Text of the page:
Fascinating post by vroom’s favorite law professor, UCLA’s First Amendment expert Eugene Volokh, on a situation up at Washington State University.
The factual background, excerpted from the post (internal links omitted):
[i]The College Republicans organized an anti-illegal-immigration event, featuring a “24-foot, chain-link, cyclone fence, later established as a representation of a ‘Wall of Immigration.’” Professor John Streamas showed up, got into an argument with Dan Ryder, a College Republicans member, and in the process called him a “white shitbag.”
Ryder eventually filed a complaint alleging that Streamas subjected him to discriminatory harassment and intimidation, in violation of a university policy. The WSU report held that Prof. Streamas’s insult didn’t violate the policy, but noneteless condemned Prof. Streamas for “immature, intellectual unsophistiated and thoughtless conduct unbecoming any WSU employee and a member of the WSU faculty, in particular.” The university will apparently officially reprimand Prof. Streamas.[/i]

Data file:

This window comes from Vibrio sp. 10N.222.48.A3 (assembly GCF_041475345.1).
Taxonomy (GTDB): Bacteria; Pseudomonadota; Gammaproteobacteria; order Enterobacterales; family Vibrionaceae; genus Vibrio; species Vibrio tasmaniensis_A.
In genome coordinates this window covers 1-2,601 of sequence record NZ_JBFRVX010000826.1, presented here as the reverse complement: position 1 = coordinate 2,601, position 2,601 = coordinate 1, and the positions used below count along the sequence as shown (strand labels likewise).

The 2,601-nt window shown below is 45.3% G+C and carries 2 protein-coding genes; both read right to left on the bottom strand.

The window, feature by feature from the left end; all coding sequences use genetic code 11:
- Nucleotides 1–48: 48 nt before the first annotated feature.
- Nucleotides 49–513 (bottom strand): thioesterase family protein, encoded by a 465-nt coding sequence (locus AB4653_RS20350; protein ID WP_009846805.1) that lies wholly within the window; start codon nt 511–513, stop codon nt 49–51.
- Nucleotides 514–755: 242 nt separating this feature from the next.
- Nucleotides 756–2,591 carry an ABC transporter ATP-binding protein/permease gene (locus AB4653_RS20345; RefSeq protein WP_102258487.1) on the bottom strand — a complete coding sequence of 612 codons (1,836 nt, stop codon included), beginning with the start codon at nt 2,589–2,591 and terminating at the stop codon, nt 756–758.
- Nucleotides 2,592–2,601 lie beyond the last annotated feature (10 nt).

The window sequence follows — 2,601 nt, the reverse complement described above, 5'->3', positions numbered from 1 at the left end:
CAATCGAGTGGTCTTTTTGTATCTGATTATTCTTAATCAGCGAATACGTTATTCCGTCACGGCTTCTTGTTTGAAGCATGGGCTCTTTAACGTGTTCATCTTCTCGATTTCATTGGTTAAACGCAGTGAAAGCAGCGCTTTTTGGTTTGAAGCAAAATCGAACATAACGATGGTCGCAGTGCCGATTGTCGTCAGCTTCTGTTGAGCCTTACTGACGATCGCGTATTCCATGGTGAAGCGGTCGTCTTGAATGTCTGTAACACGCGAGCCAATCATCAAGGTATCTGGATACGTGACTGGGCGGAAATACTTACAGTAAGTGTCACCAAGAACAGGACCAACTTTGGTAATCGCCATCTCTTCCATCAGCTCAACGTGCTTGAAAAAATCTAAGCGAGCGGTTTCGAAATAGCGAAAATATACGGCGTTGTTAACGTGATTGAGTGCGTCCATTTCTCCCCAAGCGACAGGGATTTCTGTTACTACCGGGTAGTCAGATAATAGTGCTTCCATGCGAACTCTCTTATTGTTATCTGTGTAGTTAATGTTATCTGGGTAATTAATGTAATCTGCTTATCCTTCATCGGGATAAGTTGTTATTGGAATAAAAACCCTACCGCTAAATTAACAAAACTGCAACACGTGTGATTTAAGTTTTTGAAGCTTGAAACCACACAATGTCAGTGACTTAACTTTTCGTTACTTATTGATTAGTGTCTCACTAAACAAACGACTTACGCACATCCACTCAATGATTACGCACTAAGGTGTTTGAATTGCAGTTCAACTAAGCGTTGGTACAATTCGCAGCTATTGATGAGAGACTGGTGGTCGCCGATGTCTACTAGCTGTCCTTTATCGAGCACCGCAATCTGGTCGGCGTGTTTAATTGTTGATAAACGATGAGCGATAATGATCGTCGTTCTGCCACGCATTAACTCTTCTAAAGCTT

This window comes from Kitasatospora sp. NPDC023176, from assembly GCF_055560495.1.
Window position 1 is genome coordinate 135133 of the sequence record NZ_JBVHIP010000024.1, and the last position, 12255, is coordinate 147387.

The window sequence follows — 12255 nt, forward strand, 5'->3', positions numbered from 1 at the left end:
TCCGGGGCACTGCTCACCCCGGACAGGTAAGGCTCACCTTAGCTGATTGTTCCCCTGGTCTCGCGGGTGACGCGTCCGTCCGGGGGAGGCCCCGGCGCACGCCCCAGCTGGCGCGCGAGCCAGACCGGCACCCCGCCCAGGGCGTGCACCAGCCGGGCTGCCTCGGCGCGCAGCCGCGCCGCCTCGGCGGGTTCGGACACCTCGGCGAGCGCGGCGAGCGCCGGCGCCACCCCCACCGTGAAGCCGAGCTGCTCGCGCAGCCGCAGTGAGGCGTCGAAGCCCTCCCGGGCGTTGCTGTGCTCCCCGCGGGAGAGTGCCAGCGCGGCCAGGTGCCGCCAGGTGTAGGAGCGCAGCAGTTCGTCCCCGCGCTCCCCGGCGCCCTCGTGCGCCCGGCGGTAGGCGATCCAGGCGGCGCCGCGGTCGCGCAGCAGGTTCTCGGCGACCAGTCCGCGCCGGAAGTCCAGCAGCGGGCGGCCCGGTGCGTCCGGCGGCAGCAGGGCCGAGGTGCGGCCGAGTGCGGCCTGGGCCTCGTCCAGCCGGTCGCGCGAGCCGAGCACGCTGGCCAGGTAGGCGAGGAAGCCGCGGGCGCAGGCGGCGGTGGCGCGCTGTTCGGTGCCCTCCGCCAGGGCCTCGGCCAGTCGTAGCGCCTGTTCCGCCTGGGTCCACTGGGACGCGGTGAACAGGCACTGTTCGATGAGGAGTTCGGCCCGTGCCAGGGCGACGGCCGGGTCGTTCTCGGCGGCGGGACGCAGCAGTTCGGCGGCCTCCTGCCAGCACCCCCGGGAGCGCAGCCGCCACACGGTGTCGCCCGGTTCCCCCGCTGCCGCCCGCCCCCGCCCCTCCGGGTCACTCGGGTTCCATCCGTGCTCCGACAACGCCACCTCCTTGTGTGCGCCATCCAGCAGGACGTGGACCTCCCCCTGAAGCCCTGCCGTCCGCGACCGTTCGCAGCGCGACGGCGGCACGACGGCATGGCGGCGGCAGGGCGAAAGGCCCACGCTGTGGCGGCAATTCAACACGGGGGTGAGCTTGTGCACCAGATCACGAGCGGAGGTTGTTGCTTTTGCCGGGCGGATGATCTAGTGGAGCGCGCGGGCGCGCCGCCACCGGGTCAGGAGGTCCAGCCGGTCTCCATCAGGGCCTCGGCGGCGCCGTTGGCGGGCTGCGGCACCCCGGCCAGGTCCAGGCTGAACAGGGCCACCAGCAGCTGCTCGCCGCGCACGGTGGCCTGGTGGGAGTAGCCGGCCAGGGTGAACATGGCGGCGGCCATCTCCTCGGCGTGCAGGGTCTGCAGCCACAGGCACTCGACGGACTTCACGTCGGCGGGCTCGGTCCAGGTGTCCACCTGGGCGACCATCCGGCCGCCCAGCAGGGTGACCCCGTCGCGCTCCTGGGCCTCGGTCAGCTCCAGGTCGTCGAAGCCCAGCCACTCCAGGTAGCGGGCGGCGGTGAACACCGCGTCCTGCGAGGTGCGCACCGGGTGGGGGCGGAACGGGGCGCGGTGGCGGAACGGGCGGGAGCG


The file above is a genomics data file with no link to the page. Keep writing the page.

Now, I’m against speech codes generally – this particular code seems as bad as most, although this particular prosecution likely would fall under the “fighting words” exception of free speech in that it was a personally directed insult, and not a statement of general political belief that someone could find offensive. Given Professor Potty-Mouth would likely endorse speech codes generally, it seems he may be hoist by his own petard on this – though probably not with any lasting penalties.
More to chew on, from the WSU Center for Human Rights’ report on the incident:
The potty-mouthed Professor Steamas claims:
that a person of color cannot be racist, by definition, because racism also defines a power differential that is not usually present when a person or color is speaking." [/i]
Professor Volokh’s thoughts on that claim, with which I entirely agree:
Yeah, right. He and others are redefining the term “racism” in a way that’s pretty far removed from its normal meaning – which is racial hostility – so as to give themselves a rhetorical break from the rules they’re imposing on others. And on top of that, he’s applying even his revised definition in a disingenuous way: Whatever may be “usually” so, there surely is a “power differential” between a professor of whatever race and a student of whatever race.